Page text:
Personally, I'd rather contribute to Tesco's profits (assuming my pension fund is an investor) than subsidise the local shopkeeper's dream of sending his son to public school.
Yet magazine owners have suddenly realised that supermarkets are the enemy. Or at least you got that impression from last week's PPA conference.
A man called Jim Bilton from a company called Wessenden Marketing unveiled some exciting findings under the banner of "Magazines in a Supermarket Economy". It emerges that supermarkets, especially Tesco, are evil because they (a) have the cheek to become media owners in their own right (Tesco launched its Tesco Media set-up last year and sells Tesco TV and other in-store opportunities for advertisers) and (b) dare to spend money on advertising their brands in magazines and therefore, in some people's opinion, may try to exert influence over publications' content and positioning.
Others are also concerned about supermarkets' contract publishing arms, increasing involvement in the subscriptions business and seemingly constant bids to censor magazine content.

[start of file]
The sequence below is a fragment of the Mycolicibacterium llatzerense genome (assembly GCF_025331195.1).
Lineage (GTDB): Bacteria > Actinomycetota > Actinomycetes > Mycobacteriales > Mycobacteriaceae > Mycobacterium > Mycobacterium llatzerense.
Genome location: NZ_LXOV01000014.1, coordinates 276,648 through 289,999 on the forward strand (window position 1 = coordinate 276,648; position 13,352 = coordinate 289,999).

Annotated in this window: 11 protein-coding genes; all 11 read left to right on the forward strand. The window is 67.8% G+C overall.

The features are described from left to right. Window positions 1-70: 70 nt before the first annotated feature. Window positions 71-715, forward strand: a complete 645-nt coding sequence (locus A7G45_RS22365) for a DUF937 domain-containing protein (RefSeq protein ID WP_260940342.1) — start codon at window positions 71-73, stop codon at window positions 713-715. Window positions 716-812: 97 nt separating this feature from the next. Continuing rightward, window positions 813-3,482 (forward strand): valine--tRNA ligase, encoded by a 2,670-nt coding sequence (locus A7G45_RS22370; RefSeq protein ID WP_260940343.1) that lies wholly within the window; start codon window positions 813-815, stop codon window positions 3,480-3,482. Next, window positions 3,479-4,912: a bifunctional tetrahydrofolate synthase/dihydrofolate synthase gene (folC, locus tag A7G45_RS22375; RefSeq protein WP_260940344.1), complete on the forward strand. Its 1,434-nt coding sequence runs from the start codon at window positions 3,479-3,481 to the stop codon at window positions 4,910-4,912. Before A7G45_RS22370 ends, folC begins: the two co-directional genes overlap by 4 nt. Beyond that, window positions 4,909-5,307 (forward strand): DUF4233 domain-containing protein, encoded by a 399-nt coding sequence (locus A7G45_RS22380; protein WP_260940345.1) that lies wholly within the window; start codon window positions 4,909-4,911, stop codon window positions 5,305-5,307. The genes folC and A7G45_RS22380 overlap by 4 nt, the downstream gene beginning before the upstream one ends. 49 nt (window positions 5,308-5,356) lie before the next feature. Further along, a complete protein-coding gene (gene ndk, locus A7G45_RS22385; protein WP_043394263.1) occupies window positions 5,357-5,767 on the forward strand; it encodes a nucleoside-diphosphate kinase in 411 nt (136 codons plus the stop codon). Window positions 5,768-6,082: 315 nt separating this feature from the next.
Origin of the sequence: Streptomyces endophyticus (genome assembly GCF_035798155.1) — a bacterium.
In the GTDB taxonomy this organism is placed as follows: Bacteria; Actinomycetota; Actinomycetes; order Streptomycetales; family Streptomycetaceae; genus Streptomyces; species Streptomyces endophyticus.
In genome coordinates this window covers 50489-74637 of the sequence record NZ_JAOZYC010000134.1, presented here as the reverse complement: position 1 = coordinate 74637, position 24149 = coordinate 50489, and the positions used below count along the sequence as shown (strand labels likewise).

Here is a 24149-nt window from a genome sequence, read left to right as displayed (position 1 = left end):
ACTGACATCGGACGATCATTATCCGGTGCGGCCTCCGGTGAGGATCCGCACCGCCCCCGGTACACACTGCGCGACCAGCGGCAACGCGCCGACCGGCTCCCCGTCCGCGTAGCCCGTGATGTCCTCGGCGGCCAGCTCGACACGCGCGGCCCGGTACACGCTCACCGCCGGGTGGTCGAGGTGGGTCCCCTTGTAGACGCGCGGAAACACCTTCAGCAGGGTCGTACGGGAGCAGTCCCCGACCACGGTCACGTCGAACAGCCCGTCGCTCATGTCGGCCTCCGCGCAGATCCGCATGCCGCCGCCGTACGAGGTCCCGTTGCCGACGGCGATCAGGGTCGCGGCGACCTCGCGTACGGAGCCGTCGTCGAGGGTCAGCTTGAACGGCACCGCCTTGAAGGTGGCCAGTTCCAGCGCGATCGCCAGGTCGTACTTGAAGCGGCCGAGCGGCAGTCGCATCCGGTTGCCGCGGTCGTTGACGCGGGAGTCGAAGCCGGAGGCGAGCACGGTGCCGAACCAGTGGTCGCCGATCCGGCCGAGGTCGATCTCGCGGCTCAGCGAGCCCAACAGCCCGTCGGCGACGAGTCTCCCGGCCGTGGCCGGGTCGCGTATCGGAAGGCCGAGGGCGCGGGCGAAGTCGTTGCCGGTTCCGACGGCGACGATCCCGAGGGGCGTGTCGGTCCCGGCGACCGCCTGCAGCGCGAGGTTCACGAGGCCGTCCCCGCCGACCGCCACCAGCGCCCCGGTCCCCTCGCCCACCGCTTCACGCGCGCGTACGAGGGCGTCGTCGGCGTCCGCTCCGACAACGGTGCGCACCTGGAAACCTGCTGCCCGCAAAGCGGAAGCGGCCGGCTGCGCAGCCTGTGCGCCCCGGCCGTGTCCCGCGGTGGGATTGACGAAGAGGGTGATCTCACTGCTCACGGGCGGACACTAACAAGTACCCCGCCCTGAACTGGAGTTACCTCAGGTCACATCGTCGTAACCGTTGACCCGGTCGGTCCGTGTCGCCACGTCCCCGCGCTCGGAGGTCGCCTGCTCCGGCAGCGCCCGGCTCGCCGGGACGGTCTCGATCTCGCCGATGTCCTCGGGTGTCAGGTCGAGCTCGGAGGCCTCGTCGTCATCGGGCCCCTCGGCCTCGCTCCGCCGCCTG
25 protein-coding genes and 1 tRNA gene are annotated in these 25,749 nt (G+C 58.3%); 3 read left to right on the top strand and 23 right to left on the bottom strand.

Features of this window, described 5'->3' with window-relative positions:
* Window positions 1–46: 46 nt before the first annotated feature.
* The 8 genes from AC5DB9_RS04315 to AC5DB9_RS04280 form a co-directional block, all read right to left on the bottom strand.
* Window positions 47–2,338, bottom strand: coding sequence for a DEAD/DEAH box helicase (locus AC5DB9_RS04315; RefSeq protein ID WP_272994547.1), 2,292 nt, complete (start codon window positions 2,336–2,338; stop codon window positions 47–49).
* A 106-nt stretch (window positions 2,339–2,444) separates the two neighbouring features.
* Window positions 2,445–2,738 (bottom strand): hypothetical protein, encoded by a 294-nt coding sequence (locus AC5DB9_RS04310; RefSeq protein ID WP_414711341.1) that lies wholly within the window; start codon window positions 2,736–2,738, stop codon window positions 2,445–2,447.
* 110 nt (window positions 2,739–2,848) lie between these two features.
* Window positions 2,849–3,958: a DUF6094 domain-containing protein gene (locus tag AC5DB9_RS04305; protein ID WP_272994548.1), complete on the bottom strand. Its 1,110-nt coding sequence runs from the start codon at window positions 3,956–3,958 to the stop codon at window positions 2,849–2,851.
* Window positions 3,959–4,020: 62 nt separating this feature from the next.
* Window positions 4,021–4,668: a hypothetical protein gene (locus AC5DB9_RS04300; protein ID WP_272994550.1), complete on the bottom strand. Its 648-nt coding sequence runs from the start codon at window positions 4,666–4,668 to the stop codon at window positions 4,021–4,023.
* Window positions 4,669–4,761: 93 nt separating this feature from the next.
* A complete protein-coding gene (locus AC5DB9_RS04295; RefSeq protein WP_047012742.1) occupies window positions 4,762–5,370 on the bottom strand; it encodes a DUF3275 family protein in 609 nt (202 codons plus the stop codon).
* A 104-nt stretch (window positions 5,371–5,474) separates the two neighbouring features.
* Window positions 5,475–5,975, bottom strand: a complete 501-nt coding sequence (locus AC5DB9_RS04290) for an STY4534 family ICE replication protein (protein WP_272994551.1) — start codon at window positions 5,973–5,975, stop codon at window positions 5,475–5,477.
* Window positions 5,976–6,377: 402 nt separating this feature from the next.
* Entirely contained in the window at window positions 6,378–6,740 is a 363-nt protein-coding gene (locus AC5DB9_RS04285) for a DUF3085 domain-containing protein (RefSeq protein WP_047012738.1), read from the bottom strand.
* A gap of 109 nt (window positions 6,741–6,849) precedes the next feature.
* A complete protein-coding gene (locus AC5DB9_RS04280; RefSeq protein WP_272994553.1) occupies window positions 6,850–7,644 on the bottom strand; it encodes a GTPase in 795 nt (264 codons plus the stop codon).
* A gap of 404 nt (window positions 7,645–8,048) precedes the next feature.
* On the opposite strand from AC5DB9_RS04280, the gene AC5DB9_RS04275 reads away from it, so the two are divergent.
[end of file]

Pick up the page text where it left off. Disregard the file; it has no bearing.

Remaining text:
Some of this is fair enough. Tesco, for instance, is so passionate about selling its in-store TV proposition to advertisers that it seems to me to border on undue pressure on brands trying to get the best shelf position.
But, seriously, how much does this harm magazines?
Is it really that much of a hardship for smut such as Nuts and Zoo to be moved a bit higher up the Tesco shelves?
(Last week, the supermarket reacted to complaints from people living sheltered lives that lads' mags - not jazz mags - were disturbing them.)
Magazine companies don't like being messed around like this. Yet, a few years ago, the industry was rubbing its hands at the prospect of supermarkets beginning to stock magazines. It entered into a Faustian pact with the supermarkets in a bid for sales growth and cheaper distribution.
No wonder, then, that the supermarkets have so much power in deciding what to stock and where it's positioned. But things have got a bit sticky recently with potential changes to the supply chain in magazine distribution.
Many publishers of niche titles have a lot to lose if the rules allowing for monopoly distribution in each local area are outlawed. This shouldn't be allowed to happen, but most major magazines haven't helped themselves.
Or, as a cleverer man than me put it: "Publishers are paying for years of suckling at the sweet teat of the supermarkets and are now learning that the milk has turned very sour."